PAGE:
As a CEO, working with variety of innovative small businesses, start-ups and companies, I understand the wishful thinking and confident mindset of CEO’s thinking they have all it takes to manage any situation. We are professionals after all, we work well under pressure, we adapt and overcome. However, crisis does not discriminate, it does not simply choose the weaker part on the chain. It comes in all forms and sizes, whether is data breach, cyber attack, misconduct, natural disaster, epidemics, technological failure, or just something as brand falling under the fire on media and social networks, that can ripe off all of your reputation and leave your business in ruins. As Dean Travelino said: “Reputation and crisis have the potential today to define an organization, to send its community of advocates spinning, to disrupt financially its stock, its profitability, its leadership hold on the market,” and I cannot agree more.
PwC’s Global Crisis Survey examined 2,084 senior executives in organizations of all sizes, in 25 industries, and across 43 countries — 1,430 of which had experienced at least one crisis in the past 5 years, for a total of 4,515 crises analyzed overall. The survey conducted in 2019, long before COVID-19 pandemics disrupted the world and demonstrated a variety of Western industries( Asian businesses adapted better due to experience with past epidemic) and companies the importance of crisis management, found out that 7 out of 10 (69%) leaders have experienced at least one corporate crisis in the last 5 years.
Figure 1: Types of crisis experienced
There are many stratages that can help you to overcome the crisis. You can check out some interesting examples on https://www.rockdovesolutions.com/blog/3-crisis-management-case-studies-we-can-learn-from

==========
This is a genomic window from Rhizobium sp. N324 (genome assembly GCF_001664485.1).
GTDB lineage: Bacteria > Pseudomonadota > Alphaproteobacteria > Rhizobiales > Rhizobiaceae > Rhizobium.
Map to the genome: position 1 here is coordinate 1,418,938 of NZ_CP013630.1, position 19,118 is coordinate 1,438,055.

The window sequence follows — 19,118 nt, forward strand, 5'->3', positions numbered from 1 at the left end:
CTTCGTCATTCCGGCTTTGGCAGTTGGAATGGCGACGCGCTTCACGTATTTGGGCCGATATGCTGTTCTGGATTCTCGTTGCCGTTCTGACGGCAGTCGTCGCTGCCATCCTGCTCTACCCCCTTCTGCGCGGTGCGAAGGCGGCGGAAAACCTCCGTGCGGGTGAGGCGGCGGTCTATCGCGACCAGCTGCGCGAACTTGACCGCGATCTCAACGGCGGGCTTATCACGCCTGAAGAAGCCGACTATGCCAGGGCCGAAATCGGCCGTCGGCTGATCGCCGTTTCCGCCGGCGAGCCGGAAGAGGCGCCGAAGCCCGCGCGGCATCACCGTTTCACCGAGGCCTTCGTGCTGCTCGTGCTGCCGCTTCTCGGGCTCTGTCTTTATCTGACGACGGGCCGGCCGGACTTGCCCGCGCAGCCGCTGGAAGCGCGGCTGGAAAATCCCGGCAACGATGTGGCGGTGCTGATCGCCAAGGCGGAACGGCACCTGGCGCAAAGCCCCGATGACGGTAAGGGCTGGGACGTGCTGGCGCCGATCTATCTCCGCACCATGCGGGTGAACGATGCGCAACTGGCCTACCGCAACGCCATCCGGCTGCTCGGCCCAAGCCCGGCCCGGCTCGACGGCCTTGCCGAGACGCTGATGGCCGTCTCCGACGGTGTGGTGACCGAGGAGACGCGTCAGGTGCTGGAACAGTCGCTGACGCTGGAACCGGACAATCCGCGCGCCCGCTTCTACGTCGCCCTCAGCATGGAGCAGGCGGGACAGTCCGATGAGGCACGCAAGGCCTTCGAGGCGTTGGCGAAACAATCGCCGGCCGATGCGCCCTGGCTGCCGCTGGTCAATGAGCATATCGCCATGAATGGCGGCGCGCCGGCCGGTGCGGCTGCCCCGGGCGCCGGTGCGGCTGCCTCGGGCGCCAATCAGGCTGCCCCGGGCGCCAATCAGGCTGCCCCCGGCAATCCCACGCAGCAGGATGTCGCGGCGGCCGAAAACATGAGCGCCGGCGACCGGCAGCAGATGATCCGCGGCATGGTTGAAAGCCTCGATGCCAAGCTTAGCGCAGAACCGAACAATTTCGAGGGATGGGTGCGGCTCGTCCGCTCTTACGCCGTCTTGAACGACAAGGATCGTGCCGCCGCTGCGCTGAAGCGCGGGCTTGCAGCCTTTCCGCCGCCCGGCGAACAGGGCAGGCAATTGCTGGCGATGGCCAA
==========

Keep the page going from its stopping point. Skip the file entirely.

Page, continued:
But, as a CEO, your do not solely aim to overcome crisis, right? In ideal, you would aim to sufficiently recover and to experience revenue growth. Well, this can be achieved with sufficient crisis management. What do companies that experience revenue growth post-crisis have in common?
- Fast, transparent, genuine, sincere and emphatic in crisis communication. There is nothing worse for already started reputation then ignoring, hiding, lying or defending your own mistakes and missteps.
2. A certain budget dedicated for maintenance of business and workers
3. Designed crisis team
A further 15% of companies actually go so far as to put the CISO in charge of crisis response for all types of crises by default. While having the CISO and their team involved in crisis response to a cyber event is a model that is often used, putting a CISO in charge of all crisis response is not adequate strategy to manage crisis.
Another frequently used practice is having a team with overlapping roles and responsibilities, without clear leadership. It is vital to plan ahead, to regulary test and update your plan, and to have team with cross-functional representation of your business, well aware of their role and their required actions during and after the crisis.